"In the case of Studentski Plenum, as a non-formal organization that was formed to address the issue of autonomy and the proposed legislative regulation for the Macedonian higher education, digital promotion and campaigning through social media was a key tool that helped to solve out the issue. The target group was young people (high school students, students, recent graduates), therefore, the internet was perhaps the only medium that had such a tremendous influence upon the youths.  

The fast circuit of information enabled us quick informing and updating the students through the entire country about the concerning issue. That resulted in effective grouping and transparent follow-up of the development of the entire situation, as well as lobbying and protests. The results were surprising: for a very short period of time, more than 10 000 students supported the protests, and there was a huge number of students that were involved in the occupation of several state faculties; we also had the support of citizens continually.”


Photo by Anja Ilieva

Challenging stereotypes

Finally, after years of being generally stereotyped as inactive, the students have taken a strong political stance through Studentski Plenum. They were involved in a turbulent and controversial* politics that shaped the generally gloomy atmosphere in the country fueled by the Macedonian establishment. 

The students’ engagement has paid off and by the end of February 2015, the proposed reform was withdrawn. That does not mean that all problems were solved at once, but it was an introduction to something else - a new reality where everyone has a say, including young people. 

Nevertheless, how can digital tools be further measured and explained in the entire story? Perhaps, for many young people before 2014, social media was a platform to slowly and steadily build a fruitful environment where a critical mass of people could gather together and share their honest opinions about the overwhelming challenges that pressed the Macedonian educational system. The government’s proposed reform has only pushed such an environment towards a climax and eventually burst the bubble of tolerance.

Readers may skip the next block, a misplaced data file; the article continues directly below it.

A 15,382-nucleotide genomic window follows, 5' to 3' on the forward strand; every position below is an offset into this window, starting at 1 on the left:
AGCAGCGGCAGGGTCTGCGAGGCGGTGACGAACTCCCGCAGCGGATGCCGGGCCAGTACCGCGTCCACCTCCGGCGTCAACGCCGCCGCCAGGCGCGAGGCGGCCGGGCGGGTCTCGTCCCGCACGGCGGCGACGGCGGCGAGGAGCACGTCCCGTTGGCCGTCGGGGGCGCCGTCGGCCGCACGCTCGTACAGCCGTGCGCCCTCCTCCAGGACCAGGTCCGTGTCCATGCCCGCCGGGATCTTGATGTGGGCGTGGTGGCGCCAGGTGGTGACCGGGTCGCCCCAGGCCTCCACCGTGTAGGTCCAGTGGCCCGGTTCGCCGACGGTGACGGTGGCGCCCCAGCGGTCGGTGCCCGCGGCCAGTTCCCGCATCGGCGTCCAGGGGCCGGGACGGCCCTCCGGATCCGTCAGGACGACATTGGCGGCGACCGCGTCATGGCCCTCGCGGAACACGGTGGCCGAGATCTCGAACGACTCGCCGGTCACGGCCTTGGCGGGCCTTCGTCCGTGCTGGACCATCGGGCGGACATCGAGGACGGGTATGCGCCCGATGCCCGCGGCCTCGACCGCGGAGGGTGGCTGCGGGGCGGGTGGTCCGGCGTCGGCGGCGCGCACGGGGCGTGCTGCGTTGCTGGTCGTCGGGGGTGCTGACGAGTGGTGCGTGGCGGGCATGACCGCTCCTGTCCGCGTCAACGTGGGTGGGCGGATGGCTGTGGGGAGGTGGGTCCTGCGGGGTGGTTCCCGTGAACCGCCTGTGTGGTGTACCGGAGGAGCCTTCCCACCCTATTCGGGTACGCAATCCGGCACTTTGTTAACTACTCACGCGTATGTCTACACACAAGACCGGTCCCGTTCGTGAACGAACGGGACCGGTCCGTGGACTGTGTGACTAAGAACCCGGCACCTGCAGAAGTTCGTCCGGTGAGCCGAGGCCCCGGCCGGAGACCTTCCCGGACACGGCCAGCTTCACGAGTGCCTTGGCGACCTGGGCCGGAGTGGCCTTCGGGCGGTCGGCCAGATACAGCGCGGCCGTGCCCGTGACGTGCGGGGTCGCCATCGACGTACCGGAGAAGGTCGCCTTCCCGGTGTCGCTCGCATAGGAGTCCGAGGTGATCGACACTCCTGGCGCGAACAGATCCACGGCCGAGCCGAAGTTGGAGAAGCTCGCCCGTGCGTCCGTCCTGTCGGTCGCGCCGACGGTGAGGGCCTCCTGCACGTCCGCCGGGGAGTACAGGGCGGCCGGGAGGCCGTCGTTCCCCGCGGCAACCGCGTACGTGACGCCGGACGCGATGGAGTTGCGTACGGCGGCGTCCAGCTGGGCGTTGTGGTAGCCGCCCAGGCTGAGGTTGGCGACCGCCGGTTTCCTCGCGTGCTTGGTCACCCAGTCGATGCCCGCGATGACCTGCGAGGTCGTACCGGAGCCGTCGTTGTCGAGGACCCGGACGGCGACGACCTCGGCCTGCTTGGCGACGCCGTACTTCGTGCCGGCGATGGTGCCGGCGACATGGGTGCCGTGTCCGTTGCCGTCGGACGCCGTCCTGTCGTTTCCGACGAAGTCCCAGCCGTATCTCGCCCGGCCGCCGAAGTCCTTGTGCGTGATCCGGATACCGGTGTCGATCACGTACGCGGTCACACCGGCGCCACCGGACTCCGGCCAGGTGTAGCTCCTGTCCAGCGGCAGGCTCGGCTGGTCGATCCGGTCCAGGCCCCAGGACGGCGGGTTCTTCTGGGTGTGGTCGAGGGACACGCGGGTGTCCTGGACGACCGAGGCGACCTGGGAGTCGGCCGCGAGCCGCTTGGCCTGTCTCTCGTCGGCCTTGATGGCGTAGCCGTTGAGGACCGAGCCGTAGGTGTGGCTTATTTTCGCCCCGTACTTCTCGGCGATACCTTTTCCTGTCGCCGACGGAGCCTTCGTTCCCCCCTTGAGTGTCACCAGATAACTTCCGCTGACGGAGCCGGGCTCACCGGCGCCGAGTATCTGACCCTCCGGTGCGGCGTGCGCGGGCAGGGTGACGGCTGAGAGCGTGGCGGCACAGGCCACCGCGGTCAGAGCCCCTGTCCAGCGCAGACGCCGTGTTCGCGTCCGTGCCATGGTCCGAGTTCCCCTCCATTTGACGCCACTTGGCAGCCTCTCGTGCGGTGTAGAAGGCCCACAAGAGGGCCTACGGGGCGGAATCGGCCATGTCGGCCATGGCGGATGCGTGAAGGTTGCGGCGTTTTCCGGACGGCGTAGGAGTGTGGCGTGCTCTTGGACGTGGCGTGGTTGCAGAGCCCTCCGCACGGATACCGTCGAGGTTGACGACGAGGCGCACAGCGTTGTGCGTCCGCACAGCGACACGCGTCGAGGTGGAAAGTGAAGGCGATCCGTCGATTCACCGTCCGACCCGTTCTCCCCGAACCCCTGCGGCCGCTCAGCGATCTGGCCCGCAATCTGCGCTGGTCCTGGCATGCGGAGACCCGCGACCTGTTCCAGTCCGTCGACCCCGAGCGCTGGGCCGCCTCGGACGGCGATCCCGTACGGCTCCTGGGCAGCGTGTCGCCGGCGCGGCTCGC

Dimitrova also outlined the importance of this environment: “I think that the Internet as a media space for expressing, taken over by the students, played its part well. At the end, the authorities put to a halt the announced reforms and invited students in their working group to work all together on the legislative changes concerning the higher education.

Let us also not forget that TV news outlets and newspapers left us in a media darkness, with that - our challenge was even bigger."

Consequently, Studentski Plenum as a newly-formed body has quickly affirmed that students (youth) everywhere in the world, should represent a critical mass, that must be a corrective to entire systems and governments. Through such movements, young people are able to send messages to authorities. Dismissing claims they are an apathetic group in society, they have emerged as leaders and advocates of change. 

While taking such stance, social media is not only a tool that the youth can handle as a democratic weapon but a playground that can cause a wildfire of change and build democracy. 

This article is part of a new series at euth.net focused on eParticipation issues. The project is the result of a cooperation between European Youth Press and the project EUth - Tools and Tips for Mobile and Digital Youth Participation in and across Europe. This project has received funding from the European Union's Horizon 2020 research and innovation programme under grant agreement No 649594. This article reflects only the author's view and the Research Executive Agency or European Commission is not responsible for any use that may be made of the information it contains. 

*It should be also noted that several other protests/movements can be observed in Macedonia in the following period of 2015 and 2016, as there were also distinct protests/initiatives from 2009 onwards, too. In general, these were movements by citizens, largely addressing the politics of the Macedonian right wing as the country's establishment for nearly 11 years (until June 2017)